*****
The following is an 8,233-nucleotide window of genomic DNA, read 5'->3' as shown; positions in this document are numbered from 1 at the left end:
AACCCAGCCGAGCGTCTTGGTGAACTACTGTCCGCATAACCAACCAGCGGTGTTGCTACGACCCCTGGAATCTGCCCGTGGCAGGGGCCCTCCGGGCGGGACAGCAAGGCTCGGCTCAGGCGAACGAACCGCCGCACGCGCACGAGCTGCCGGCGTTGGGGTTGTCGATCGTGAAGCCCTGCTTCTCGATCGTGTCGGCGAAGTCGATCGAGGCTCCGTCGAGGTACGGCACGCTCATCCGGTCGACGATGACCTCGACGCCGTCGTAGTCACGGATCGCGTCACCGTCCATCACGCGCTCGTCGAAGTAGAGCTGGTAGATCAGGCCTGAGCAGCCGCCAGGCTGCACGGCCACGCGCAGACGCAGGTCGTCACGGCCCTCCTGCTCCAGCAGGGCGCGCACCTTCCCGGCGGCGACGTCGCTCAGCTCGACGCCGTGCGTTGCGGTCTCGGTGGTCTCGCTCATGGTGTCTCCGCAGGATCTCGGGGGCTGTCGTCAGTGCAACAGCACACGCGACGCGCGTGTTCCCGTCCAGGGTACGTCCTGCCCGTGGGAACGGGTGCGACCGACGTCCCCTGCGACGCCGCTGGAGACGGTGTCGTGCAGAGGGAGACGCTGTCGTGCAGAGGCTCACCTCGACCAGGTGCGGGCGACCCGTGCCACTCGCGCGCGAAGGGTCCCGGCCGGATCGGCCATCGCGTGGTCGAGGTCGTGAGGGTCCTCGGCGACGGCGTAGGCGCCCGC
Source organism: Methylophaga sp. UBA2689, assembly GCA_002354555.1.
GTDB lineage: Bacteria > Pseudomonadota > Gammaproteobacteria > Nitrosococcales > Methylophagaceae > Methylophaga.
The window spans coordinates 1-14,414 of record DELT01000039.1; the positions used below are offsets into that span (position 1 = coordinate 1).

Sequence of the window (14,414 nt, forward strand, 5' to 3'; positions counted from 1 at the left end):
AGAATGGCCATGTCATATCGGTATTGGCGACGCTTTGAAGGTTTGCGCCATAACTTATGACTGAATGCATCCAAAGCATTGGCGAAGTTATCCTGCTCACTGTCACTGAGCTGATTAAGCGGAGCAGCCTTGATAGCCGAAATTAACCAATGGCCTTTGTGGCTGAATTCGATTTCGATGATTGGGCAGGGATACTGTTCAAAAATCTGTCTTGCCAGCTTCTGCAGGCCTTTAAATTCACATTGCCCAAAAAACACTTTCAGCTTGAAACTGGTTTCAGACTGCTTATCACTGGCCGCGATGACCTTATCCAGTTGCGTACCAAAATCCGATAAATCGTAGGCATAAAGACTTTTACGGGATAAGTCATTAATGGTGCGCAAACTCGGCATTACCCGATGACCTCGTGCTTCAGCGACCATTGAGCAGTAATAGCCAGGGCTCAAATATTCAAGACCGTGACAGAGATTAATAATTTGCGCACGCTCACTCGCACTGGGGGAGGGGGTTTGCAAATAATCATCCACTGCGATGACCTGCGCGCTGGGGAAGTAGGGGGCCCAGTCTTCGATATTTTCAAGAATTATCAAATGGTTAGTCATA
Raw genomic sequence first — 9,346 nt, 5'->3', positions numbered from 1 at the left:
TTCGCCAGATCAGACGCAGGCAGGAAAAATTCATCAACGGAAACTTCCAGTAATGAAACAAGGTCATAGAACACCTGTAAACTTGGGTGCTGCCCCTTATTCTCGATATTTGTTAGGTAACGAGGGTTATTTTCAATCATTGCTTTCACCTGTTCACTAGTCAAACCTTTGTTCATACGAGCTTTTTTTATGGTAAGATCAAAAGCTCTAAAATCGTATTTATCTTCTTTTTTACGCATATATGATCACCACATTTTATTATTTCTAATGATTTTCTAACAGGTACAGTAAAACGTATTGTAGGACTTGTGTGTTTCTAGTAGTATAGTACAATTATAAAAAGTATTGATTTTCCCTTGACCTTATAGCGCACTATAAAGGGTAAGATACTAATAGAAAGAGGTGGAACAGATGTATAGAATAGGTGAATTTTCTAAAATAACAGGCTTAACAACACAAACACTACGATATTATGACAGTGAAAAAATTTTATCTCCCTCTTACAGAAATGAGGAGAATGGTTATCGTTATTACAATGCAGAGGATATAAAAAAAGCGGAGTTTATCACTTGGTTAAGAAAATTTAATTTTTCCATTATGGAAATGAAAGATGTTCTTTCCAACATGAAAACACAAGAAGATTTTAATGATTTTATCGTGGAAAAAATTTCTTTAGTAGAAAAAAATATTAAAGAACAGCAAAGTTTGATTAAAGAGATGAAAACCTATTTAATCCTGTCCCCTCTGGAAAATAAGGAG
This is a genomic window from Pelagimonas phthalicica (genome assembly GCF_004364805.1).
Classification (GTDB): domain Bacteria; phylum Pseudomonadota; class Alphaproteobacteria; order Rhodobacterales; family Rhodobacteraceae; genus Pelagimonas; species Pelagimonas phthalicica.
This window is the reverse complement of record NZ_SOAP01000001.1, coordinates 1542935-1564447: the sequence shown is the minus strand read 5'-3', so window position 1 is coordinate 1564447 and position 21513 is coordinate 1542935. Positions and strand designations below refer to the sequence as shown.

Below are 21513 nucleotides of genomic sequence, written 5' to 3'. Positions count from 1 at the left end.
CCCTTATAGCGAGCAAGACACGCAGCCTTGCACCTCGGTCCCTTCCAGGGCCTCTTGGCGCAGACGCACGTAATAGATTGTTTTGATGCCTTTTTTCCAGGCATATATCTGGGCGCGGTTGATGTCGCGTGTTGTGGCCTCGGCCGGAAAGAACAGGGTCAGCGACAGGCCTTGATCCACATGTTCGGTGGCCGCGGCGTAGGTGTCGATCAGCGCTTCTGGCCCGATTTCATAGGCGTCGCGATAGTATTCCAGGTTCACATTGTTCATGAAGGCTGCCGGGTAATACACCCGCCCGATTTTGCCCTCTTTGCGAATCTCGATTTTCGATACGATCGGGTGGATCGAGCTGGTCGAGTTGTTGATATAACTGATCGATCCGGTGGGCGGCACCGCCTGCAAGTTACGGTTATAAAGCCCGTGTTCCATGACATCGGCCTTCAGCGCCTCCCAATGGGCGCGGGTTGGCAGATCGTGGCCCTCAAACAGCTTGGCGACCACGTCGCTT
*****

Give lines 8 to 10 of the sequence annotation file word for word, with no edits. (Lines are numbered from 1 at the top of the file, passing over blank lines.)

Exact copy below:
Raw genomic sequence first — 9,346 nt, 5'->3', positions numbered from 1 at the left:
TTCGCCAGATCAGACGCAGGCAGGAAAAATTCATCAACGGAAACTTCCAGTAATGAAACAAGGTCATAGAACACCTGTAAACTTGGGTGCTGCCCCTTATTCTCGATATTTGTTAGGTAACGAGGGTTATTTTCAATCATTGCTTTCACCTGTTCACTAGTCAAACCTTTGTTCATACGAGCTTTTTTTATGGTAAGATCAAAAGCTCTAAAATCGTATTTATCTTCTTTTTTACGCATATATGATCACCACATTTTATTATTTCTAATGATTTTCTAACAGGTACAGTAAAACGTATTGTAGGACTTGTGTGTTTCTAGTAGTATAGTACAATTATAAAAAGTATTGATTTTCCCTTGACCTTATAGCGCACTATAAAGGGTAAGATACTAATAGAAAGAGGTGGAACAGATGTATAGAATAGGTGAATTTTCTAAAATAACAGGCTTAACAACACAAACACTACGATATTATGACAGTGAAAAAATTTTATCTCCCTCTTACAGAAATGAGGAGAATGGTTATCGTTATTACAATGCAGAGGATATAAAAAAAGCGGAGTTTATCACTTGGTTAAGAAAATTTAATTTTTCCATTATGGAAATGAAAGATGTTCTTTCCAACATGAAAACACAAGAAGATTTTAATGATTTTATCGTGGAAAAAATTTCTTTAGTAGAAAAAAATATTAAAGAACAGCAAAGTTTGATTAAAGAGATGAAAACCTATTTAATCCTGTCCCCTCTGGAAAATAAGGAG
This is a genomic window from Pelagimonas phthalicica (genome assembly GCF_004364805.1).